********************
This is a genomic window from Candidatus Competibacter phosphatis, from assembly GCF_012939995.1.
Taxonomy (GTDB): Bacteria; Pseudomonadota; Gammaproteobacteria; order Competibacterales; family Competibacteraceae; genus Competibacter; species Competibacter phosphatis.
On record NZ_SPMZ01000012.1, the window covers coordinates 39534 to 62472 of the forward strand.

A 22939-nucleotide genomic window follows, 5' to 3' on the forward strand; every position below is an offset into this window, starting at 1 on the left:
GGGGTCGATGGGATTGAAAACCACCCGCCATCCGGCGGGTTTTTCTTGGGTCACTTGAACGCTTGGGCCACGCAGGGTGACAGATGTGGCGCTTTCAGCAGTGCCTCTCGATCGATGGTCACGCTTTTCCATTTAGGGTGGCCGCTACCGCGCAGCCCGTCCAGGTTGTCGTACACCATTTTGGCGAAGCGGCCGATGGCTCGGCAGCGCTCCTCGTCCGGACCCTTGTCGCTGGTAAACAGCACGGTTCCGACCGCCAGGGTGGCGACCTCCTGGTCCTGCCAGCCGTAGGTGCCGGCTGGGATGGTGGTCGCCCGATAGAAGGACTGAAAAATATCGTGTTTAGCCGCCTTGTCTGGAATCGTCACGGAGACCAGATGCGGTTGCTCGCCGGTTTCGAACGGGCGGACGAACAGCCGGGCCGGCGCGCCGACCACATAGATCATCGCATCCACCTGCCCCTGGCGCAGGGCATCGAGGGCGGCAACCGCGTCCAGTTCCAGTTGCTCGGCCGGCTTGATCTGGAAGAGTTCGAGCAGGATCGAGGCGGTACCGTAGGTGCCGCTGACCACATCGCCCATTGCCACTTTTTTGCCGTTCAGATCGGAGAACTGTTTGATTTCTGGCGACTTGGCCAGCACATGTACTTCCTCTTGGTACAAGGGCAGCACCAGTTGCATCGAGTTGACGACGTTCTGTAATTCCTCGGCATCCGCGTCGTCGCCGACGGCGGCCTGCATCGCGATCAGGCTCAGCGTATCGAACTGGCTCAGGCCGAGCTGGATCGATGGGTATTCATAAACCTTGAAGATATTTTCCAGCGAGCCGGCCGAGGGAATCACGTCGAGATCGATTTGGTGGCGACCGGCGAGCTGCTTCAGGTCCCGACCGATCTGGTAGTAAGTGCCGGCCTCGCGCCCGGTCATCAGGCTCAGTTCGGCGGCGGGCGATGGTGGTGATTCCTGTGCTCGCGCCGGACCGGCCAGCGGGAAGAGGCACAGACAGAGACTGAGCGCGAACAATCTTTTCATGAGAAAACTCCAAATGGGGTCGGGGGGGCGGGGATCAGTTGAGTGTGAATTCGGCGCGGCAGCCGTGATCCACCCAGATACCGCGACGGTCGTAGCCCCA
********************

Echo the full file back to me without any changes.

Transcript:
This is a genomic window from Candidatus Competibacter phosphatis, from assembly GCF_012939995.1.
Taxonomy (GTDB): Bacteria; Pseudomonadota; Gammaproteobacteria; order Competibacterales; family Competibacteraceae; genus Competibacter; species Competibacter phosphatis.
On record NZ_SPMZ01000012.1, the window covers coordinates 39534 to 62472 of the forward strand.

A 22939-nucleotide genomic window follows, 5' to 3' on the forward strand; every position below is an offset into this window, starting at 1 on the left:
GGGGTCGATGGGATTGAAAACCACCCGCCATCCGGCGGGTTTTTCTTGGGTCACTTGAACGCTTGGGCCACGCAGGGTGACAGATGTGGCGCTTTCAGCAGTGCCTCTCGATCGATGGTCACGCTTTTCCATTTAGGGTGGCCGCTACCGCGCAGCCCGTCCAGGTTGTCGTACACCATTTTGGCGAAGCGGCCGATGGCTCGGCAGCGCTCCTCGTCCGGACCCTTGTCGCTGGTAAACAGCACGGTTCCGACCGCCAGGGTGGCGACCTCCTGGTCCTGCCAGCCGTAGGTGCCGGCTGGGATGGTGGTCGCCCGATAGAAGGACTGAAAAATATCGTGTTTAGCCGCCTTGTCTGGAATCGTCACGGAGACCAGATGCGGTTGCTCGCCGGTTTCGAACGGGCGGACGAACAGCCGGGCCGGCGCGCCGACCACATAGATCATCGCATCCACCTGCCCCTGGCGCAGGGCATCGAGGGCGGCAACCGCGTCCAGTTCCAGTTGCTCGGCCGGCTTGATCTGGAAGAGTTCGAGCAGGATCGAGGCGGTACCGTAGGTGCCGCTGACCACATCGCCCATTGCCACTTTTTTGCCGTTCAGATCGGAGAACTGTTTGATTTCTGGCGACTTGGCCAGCACATGTACTTCCTCTTGGTACAAGGGCAGCACCAGTTGCATCGAGTTGACGACGTTCTGTAATTCCTCGGCATCCGCGTCGTCGCCGACGGCGGCCTGCATCGCGATCAGGCTCAGCGTATCGAACTGGCTCAGGCCGAGCTGGATCGATGGGTATTCATAAACCTTGAAGATATTTTCCAGCGAGCCGGCCGAGGGAATCACGTCGAGATCGATTTGGTGGCGACCGGCGAGCTGCTTCAGGTCCCGACCGATCTGGTAGTAAGTGCCGGCCTCGCGCCCGGTCATCAGGCTCAGTTCGGCGGCGGGCGATGGTGGTGATTCCTGTGCTCGCGCCGGACCGGCCAGCGGGAAGAGGCACAGACAGAGACTGAGCGCGAACAATCTTTTCATGAGAAAACTCCAAATGGGGTCGGGGGGGCGGGGATCAGTTGAGTGTGAATTCGGCGCGGCAGCCGTGATCCACCCAGATACCGCGACGGTCGTAGCCCCA